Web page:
Decision-Making & Strategic Analysis
A common problem in companies today is the tendency of top decision-makers to neglect the long-term strategic goals and focus on short-term goals and profit. Although decision-makers must consider both short-term and long-term effects in making sound business decisions, relevant cost analysis and strategic analysis are significant aspects of the decision-making process (Blocher, Stout, & Cokins, 2010, p. 430). Without careful strategic analysis, decision-makers could mistake a positive relevant cost analysis as a business advantage, while overlooking the potential negative impact on the company’s image and its sales. It is important for decision-makers to think and plan strategically, and to start with specific strategic goals in all decision-making situations. It is important for companies to consider strategic factors when performing a relevant cost analysis for special-order decisions. A special-order decision occurs when a company has a one-time opportunity to accept product or service orders on special terms. To illustrate, consider the special-order situation facing Earth Baby, Inc. (EBI).
Earth Baby, Inc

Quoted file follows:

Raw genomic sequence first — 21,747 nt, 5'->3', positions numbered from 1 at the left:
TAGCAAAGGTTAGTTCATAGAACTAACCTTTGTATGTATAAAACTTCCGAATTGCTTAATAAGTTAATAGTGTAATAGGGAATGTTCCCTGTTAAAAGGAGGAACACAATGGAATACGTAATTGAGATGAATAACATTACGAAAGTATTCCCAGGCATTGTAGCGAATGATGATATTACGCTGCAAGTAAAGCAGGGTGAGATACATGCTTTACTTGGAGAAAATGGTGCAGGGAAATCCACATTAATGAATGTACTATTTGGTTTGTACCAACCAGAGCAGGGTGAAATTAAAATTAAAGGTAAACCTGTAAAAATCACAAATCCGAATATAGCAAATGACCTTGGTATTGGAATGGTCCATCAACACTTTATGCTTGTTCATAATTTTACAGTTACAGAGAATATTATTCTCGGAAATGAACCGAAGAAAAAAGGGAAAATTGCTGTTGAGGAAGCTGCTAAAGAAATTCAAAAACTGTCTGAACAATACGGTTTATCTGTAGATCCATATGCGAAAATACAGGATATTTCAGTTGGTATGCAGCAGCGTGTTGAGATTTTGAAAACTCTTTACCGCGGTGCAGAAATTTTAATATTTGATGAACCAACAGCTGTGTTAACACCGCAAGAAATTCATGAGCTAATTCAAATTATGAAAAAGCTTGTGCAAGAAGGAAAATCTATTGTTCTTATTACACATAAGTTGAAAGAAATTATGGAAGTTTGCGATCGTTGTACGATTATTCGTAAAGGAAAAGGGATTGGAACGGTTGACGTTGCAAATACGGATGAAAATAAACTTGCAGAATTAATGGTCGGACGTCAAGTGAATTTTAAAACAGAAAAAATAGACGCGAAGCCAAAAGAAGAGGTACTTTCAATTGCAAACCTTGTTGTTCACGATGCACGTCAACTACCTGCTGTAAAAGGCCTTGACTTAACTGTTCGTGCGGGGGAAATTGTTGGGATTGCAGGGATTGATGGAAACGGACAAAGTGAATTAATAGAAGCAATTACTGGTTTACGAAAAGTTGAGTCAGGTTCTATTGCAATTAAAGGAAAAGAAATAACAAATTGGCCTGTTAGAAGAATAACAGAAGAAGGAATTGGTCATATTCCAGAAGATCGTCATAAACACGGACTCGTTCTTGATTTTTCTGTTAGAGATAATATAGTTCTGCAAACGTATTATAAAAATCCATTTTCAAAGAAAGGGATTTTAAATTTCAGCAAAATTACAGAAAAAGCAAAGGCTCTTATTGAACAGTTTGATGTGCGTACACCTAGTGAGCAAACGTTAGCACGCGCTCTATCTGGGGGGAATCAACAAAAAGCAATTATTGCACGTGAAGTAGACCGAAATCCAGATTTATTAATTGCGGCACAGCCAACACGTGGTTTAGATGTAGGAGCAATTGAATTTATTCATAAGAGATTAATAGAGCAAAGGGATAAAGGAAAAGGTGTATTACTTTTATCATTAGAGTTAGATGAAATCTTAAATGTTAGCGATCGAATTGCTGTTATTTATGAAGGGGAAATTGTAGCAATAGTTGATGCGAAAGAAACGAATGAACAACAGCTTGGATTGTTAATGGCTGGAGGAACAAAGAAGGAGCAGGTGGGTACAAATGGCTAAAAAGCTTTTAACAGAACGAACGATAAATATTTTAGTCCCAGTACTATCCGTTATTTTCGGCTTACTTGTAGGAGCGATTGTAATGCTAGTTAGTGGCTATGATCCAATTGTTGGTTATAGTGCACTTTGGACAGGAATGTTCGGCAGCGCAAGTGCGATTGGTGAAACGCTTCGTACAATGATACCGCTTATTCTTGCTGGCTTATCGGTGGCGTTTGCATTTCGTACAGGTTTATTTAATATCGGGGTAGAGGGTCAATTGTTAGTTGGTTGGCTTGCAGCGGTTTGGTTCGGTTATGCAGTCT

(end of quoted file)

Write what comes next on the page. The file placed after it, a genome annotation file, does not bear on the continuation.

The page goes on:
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Earth Baby, Inc. produces organic baby food, clothing, and toys for health-conscious parents. With its introduction of a new line of premium organic baby foods and its excellent reputation for superiority, EBI is able to sell its products at prices higher than those of their rivals. The company distributes these products through high-end grocery stores, pharmacies, and specialty retail baby stores. The founder and CEO of EBI recently received a proposal from the vice president of Great Deal, Inc. (GDI), a large discount retailer. The vice president proposed a joint venture between his company and EBI, citing the growing demand for organic products and the superior distribution channels of his organization. Under this venture EBI would make some minor changes to the manufacturing process of some of its best-selling baby foods, which would then be packaged and sold by GDI. Under the agreement, EBI would receive $3.10 per jar of baby food and would provide GDI a limited right to advertise the product as manufactured for Great Deal by EBI. Initial calculations determined that the direct materials, direct labor, and other variable costs needed for the GDI order would be about $2 per unit as compared to the full cost of $3 (materials, labor, and overhead) for the equivalent EBI product. The CEO must decide whether or not to accept the proposed venture from GDI.